‘We hold in the places we weren’t held.’ – Ruella Frank
The starting point
Sometimes we are not entirely sure why we need Therapy or where it might take us, the not knowing can be both a daunting and powerful starting point, however, if you do know the why, quite often the path of self enquiry meets that sense of clarity with many twists and turns along the way. I offer a gentle space for you to explore, connect, heal and breathe. Being alongside you through your process and supporting you through those twists and turns.
How I work
My psychotherapeutic approach is humanistic, body-focused and process-oriented.
I acknowledge that our experience of being human is an interactive one, known through body (felt-sense),mind (thoughts) and emotion (relationship).
Acknowledging the stories and language of your body can offer another dimension to our therapeutic work together and creates a space to explore the difficulties in your life that do not seem to move or change simply by talking about them.
Our sessions together will depend upon where the process takes us and could include dialogue, body awareness, breath-work, authentic movement, formative Psychology (shaping and re-shaping somatic emotional responses), body mapping and meditation, ecotherapy (strengthening your relationship with nature), voice/sound exploration, creative writing, gesture and posture, body dialogue, somatic storytelling and body-gestalt techniques.
The healing challenge of change
Many of us meet the challenge of wanting and needing change in our lives, while not knowing how to move away from the safety of what feels familiar. To want to be free while also wanting to protect ourselves, these mixed messages can become confusing. I have found that working with and moving through inner conflicts rather than against them can be deeply nourishing work, allowing us to come home to ourselves and find peace.
Inner conflicts and inner conversations are alive within all of us and can present themselves in both conscious and unconscious ways.
Some examples might be experienced through body; posture, shape, tension, breath, excessive or deficient connection to certain body parts/areas.
Through mind and thought; an internal argument, indecisiveness, uncertainty, the I should vs the I need/want.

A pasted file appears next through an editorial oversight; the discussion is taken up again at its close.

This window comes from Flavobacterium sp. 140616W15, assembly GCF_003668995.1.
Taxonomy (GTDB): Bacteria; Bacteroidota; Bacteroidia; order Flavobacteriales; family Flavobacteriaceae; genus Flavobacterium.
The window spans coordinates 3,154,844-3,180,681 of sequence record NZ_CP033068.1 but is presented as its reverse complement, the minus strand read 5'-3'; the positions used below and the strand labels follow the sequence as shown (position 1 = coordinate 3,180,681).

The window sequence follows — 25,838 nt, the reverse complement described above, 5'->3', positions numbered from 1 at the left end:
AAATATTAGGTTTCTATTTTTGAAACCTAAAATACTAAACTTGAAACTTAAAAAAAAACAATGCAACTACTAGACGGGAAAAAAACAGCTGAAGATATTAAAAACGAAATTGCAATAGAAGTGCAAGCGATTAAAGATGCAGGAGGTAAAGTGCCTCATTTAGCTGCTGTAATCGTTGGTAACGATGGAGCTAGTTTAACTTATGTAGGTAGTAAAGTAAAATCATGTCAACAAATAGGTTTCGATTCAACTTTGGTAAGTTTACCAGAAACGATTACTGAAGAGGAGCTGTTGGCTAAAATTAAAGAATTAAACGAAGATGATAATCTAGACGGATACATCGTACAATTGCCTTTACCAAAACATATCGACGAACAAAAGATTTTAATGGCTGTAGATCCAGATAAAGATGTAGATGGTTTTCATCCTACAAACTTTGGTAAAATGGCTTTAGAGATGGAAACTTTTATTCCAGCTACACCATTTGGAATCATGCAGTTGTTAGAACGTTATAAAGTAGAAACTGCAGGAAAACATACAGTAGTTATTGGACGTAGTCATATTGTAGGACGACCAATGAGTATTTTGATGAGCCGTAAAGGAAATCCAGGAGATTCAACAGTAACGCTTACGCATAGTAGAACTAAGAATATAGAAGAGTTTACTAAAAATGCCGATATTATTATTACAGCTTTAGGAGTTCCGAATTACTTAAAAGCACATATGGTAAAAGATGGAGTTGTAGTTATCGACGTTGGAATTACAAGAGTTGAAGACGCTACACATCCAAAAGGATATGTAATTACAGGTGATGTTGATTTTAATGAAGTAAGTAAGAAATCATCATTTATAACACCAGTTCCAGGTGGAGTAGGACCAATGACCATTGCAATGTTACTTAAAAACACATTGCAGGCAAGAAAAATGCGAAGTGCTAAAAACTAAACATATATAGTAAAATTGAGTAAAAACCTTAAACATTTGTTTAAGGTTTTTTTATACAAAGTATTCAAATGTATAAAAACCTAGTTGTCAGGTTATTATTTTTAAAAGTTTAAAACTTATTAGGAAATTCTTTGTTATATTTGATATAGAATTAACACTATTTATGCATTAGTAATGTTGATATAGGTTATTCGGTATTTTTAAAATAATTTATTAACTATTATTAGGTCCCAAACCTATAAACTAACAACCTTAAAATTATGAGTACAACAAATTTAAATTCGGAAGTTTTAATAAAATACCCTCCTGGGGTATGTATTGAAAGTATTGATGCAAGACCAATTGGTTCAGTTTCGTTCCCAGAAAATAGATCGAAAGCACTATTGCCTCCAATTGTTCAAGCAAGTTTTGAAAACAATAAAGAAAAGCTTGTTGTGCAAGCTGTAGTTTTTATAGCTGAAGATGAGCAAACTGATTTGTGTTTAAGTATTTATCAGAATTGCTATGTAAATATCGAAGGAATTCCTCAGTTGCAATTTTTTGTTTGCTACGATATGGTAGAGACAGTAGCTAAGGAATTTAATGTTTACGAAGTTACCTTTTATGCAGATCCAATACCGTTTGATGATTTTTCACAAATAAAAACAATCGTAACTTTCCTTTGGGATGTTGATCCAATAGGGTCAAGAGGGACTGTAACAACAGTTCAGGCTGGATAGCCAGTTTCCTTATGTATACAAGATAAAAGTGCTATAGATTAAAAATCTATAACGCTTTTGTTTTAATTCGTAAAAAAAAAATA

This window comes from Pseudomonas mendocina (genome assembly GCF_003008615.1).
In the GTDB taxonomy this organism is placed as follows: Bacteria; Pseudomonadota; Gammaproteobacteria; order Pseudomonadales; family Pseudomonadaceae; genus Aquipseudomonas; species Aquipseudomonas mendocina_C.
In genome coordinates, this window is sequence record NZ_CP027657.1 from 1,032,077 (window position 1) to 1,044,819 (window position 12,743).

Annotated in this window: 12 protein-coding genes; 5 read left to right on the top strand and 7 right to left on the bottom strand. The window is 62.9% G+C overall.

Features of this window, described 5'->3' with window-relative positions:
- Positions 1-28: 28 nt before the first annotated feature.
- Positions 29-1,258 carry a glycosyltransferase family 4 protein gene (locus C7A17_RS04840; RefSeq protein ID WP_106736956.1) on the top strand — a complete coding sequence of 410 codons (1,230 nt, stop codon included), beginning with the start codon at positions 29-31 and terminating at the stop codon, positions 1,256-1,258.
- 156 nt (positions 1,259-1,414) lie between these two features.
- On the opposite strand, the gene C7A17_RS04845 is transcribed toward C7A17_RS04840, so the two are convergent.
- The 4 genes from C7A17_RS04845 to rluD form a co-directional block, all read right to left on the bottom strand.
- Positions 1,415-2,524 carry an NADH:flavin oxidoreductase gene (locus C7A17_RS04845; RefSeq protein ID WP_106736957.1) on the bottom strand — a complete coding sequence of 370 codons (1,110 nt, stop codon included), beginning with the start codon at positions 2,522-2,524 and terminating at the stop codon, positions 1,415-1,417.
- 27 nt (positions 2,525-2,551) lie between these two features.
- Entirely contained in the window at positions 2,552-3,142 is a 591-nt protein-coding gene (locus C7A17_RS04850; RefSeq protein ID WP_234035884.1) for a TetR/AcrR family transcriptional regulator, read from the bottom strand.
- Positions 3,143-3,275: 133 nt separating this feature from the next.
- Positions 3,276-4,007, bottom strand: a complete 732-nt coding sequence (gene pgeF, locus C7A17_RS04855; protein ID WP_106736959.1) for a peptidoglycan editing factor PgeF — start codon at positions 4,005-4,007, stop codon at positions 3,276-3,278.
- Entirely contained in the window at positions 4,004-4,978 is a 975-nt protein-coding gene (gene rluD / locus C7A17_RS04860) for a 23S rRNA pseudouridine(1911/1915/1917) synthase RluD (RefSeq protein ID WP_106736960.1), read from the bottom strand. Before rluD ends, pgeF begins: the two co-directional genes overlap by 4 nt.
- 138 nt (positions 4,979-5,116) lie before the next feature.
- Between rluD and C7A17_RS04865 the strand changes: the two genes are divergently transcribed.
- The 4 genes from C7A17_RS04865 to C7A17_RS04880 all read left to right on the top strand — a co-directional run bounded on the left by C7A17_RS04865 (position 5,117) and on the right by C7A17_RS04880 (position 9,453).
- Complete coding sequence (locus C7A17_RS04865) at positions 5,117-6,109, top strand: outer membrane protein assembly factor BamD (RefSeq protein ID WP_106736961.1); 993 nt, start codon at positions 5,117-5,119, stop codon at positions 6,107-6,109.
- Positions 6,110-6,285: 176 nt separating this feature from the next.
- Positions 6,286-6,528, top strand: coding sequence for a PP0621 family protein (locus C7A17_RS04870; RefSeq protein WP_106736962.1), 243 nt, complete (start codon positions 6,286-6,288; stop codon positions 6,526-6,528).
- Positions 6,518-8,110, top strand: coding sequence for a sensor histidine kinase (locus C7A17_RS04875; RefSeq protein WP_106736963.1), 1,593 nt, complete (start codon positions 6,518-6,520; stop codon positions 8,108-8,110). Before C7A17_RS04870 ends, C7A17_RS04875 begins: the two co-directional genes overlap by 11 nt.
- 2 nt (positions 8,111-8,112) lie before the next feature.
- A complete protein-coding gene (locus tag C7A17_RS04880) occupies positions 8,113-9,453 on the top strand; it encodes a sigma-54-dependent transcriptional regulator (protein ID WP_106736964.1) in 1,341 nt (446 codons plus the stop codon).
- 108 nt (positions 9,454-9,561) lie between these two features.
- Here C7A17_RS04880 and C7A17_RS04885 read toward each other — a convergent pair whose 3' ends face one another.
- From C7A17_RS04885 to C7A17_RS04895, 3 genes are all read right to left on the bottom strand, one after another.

And through emotion/relationship; anger, sadness, fear and anxiety, prolonged depression, attachment, detachment, indifference, co-dependency, pulling closer and pushing away.
The wisdom of the Body
Attention can often be drawn towards the thinking mind, with a focus of ‘thinking our way’ through a life event or experience. I acknowledge and honour that the thinking mind can be an incredible part of who we are, it is much needed and valued, I also believe that it is ‘a part’ of who we are not all. Listening to the wisdom of the body can allow us to access information and stories that we have carried throughout our life, it can give the thinking mind a much needed rest and also allow you to trust in the magic that can be found by moving through and with your body process. Who we are is as much our movements, body, postures and breath as our thoughts, in fact somatically we hold more memory than what is consciously available to us cognitively, so working with the body can help access our earlier experiences, giving us the opportunity to become aware of holding patterns and any edges we might meet.
Modern Neuroscience confirms the importance of coming back to body, with research acknowledging the unconscious responses we have to the world around us and how this is shaped both somatically and emotionally. Stephen Porges Polyvagal Theory explains the evolution of our nervous system and the physiological responses we have to stress situations, your body responds to something once in order to keep you safe, the body as your protector and home will then remember this and over time the shaping of our experiences can become a reflex. Working with the body can give voice and awareness to what usually happens unconsciously and create space for you to express, move and feel your way through.
- Ruby Jo Walker’s Polyvagal chart: http://www.rubyjowalker.com/PVchart7HD.jpg
- Stanley Keleman’s website: http://www.centerpress.com
- Somatic Experiencing approach: https://www.seauk.org.uk/search
- Peter Levine talking about how trauma energy gets stored in the body: https://www.youtube.com/watch?v=ByalBx85iC8
Developmental Somatic Psychotherapy: https://somaticstudies.com/developmental-somatic-psychotherapy/
- Stephen Porges website: https://www.stephenporges.com/
- Eugene T. Gendlin’s Focusing: http://www.focusing.org.uk/an-introduction-to-focusing